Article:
11. Hang down your head, Tom Foley Posted: April 08, 2014 at 06:30 PM (#4682319)
When I got my first real paycheck, I drove too fast with Mrs. Puig in the car. That's just a phase people go through.
   12. bookbook Posted: April 08, 2014 at 06:36 PM (#4682328)
Bryce Harper? Bryce Harper is the generic, arrogant American Jock who was treated like royalty by his peers (and too many adults) growing up because he was freakishly good at sports. Was Puig king of the Prom?
   13. Los Angeles El Hombre of Anaheim Posted: April 08, 2014 at 06:37 PM (#4682330)
Latinos who grow up poor and suddenly find themselves with a lot of money can't be expected to do things like show up on time?
Nice. Rags-to-riches lottery winners burning through sudden wealth and behaving as if they're above the law isn't really a racial thing.
   14. dr. scott Posted: April 08, 2014 at 07:01 PM (#4682346)
What line of work do you folks have that you put 22 year olds into key positions and it all goes smoothly?


What's App, tumbler, youtube, snapchat, facebook, google, paypal...

notice none of these have much to do with being good at athletics.

   15. thetailor Posted: April 08, 2014 at 07:13 PM (#4682353)
Nice. Rags-to-riches lottery winners burning through sudden wealth and behaving as if they're above the law isn't really a racial thing.

The article never says that that's a racial thing.
   16. Los Angeles El Hombre of Anaheim Posted: April 08, 2014 at 07:17 PM (#4682355)
No. JoeyB thinks it is, though.
   17. valuearbitrageur Posted: April 08, 2014 at 07:25 PM (#4682360)
I think Le Batard misuses "skilled" when he means talented in the excerpt.

I'm most surprised at Puigs poor fundamentals, and it seems like he just gets a little too hyped up at times and forgets where he is in the game, ie score, situation, etc. I wonder if there is a Greg Jackson type coach out there who can work with him to slow the game down by making his decisions simpler. I was super impressed by Greg Jackson when I read this story and had never heard of the guy before reading it.

http://deadspin.com/how-greg-jackson-is-changing-the-parameters-of-coaching-1494496866

I remember my first college wrestling match, and how shocked I was at how poorly I wrestled compared to practice. The adrenaline surge of performing in front of hundreds of spectators made it feel like I was in a fog.

   18. Bhaakon Posted: April 08, 2014 at 07:50 PM (#4682374)
The article never says that that's a racial thing.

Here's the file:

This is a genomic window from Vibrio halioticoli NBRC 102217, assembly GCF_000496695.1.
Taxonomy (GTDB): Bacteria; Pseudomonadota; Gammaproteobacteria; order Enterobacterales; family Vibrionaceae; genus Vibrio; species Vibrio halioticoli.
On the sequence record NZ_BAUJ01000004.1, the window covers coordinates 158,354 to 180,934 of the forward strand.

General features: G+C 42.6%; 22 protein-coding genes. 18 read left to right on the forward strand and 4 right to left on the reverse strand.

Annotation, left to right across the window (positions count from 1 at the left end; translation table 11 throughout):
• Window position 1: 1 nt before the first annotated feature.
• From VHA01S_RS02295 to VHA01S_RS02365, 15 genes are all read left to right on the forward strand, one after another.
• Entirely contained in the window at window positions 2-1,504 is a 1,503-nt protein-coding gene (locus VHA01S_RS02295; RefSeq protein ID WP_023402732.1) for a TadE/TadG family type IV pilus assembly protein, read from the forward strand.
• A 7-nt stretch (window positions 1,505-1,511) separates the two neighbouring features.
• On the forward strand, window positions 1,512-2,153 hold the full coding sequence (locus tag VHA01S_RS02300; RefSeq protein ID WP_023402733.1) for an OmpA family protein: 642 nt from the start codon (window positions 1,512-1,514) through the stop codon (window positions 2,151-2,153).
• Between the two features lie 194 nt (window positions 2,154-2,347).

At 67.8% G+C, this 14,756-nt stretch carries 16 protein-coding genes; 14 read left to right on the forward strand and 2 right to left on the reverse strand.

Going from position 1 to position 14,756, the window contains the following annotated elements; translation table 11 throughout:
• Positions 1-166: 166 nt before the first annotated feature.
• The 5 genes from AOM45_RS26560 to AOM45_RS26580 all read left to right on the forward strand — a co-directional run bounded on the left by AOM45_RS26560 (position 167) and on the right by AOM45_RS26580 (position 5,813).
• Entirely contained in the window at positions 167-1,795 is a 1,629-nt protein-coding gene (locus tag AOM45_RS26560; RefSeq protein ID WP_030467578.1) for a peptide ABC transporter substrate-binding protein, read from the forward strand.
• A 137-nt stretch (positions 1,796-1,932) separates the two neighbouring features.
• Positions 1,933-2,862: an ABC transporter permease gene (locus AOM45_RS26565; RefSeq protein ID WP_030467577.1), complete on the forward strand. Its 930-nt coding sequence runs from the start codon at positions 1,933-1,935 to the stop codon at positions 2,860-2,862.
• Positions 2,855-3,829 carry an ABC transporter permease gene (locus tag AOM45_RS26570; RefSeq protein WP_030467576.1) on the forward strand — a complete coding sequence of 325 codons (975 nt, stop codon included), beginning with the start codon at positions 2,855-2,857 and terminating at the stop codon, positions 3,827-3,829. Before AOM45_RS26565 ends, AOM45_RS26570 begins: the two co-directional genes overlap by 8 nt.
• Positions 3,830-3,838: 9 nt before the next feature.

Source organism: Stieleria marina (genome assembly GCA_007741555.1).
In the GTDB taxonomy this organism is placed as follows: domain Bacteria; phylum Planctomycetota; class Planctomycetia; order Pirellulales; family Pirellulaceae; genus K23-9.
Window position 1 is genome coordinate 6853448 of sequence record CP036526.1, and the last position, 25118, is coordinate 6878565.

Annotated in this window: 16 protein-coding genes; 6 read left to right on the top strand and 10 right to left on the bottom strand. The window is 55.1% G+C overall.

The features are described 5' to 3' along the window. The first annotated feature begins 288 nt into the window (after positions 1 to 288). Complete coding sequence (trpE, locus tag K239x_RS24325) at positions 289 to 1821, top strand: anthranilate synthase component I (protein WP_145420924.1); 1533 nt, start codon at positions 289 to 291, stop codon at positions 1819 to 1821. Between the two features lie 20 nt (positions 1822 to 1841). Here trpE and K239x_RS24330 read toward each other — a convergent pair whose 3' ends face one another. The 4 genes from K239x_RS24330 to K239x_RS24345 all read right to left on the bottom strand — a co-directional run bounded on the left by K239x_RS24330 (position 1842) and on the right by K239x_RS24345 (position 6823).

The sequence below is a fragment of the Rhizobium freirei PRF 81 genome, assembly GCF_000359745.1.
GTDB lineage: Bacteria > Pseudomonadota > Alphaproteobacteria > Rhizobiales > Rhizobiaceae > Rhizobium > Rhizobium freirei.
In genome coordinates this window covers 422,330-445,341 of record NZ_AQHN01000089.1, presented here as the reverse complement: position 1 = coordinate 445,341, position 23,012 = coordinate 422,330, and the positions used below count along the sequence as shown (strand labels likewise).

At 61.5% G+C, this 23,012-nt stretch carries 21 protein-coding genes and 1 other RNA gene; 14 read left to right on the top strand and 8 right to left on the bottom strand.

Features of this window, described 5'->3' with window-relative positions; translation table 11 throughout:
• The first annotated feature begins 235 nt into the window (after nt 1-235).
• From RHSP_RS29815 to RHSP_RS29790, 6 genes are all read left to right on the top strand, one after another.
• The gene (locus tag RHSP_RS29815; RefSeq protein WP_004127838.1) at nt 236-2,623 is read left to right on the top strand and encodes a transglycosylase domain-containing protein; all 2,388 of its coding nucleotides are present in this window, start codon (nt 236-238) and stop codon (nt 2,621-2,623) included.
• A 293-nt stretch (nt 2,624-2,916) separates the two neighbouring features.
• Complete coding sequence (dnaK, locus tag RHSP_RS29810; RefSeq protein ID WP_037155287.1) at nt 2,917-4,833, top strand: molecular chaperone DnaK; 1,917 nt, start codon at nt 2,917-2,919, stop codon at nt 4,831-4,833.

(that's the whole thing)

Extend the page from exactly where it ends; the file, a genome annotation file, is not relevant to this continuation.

Not racial, no, and not stated explicitly. But it does strongly imply an ethnic/cultural connection. There are nine examples given, and every single one of them is a foreign-born Latino.

I'm sure that there are plenty of US-born players who did something dumb or funny with their first big payday (Ricky Henderson and framing his $1M bonus check instead of cashing it comes to mind), but LeBatard didn't mention any, because he's making a point specifically about Latin American immigrants from poor families.
   19. SteveM. Posted: April 08, 2014 at 07:51 PM (#4682377)
Manny Ramirez, breast-fed until he was 6 years old because of the poverty, once asked his agent -- even after signing a $160 million contract -- whether he could afford a house in Pembroke Pines, Fla., for his parents. His agent turned to him and said, "Manny, you can afford this whole damn neighborhood.



Sorry Manny, but that just makes you, uhh, not very bright shall we say.


Is true about the breast feeding? That is kind of creepy.
   20. Bhaakon Posted: April 08, 2014 at 08:39 PM (#4682406)
Is true about the breast feeding? That is kind of creepy.


I wonder what he thought when watching that one episode of Game of Thrones.
   21. PreservedFish Posted: April 08, 2014 at 08:46 PM (#4682412)
Manny Ramirez, breast-fed until he was 6 years old because of the poverty,


Does this violate the laws of thermodynamics? Wouldn't it require more calories to feed the mom to produce the milk than just feeding the kid would?
   22. BDC Posted: April 08, 2014 at 08:51 PM (#4682420)
Might not have been just his mom - maybe it took a village.
   23. Joyful Calculus Instructor Posted: April 08, 2014 at 08:54 PM (#4682426)
What line of work do you folks have that you put 22 year olds into key positions and it all goes smoothly?


I was a math instructor at a university at age 22 and it went fine. At age 22, somebody has legally been an adult for four years.
   24. Juan Uribe Marching and Chowder Society Posted: April 08, 2014 at 08:56 PM (#4682429)
math instructor


Shocking. Math instructors are usually the wild ones.
   25. Curse of the Andino Posted: April 08, 2014 at 09:27 PM (#4682461)
Shocking. Math instructors are usually the wild ones.


Nah, librarians.
   26. Sunday silence Posted: April 08, 2014 at 09:37 PM (#4682473)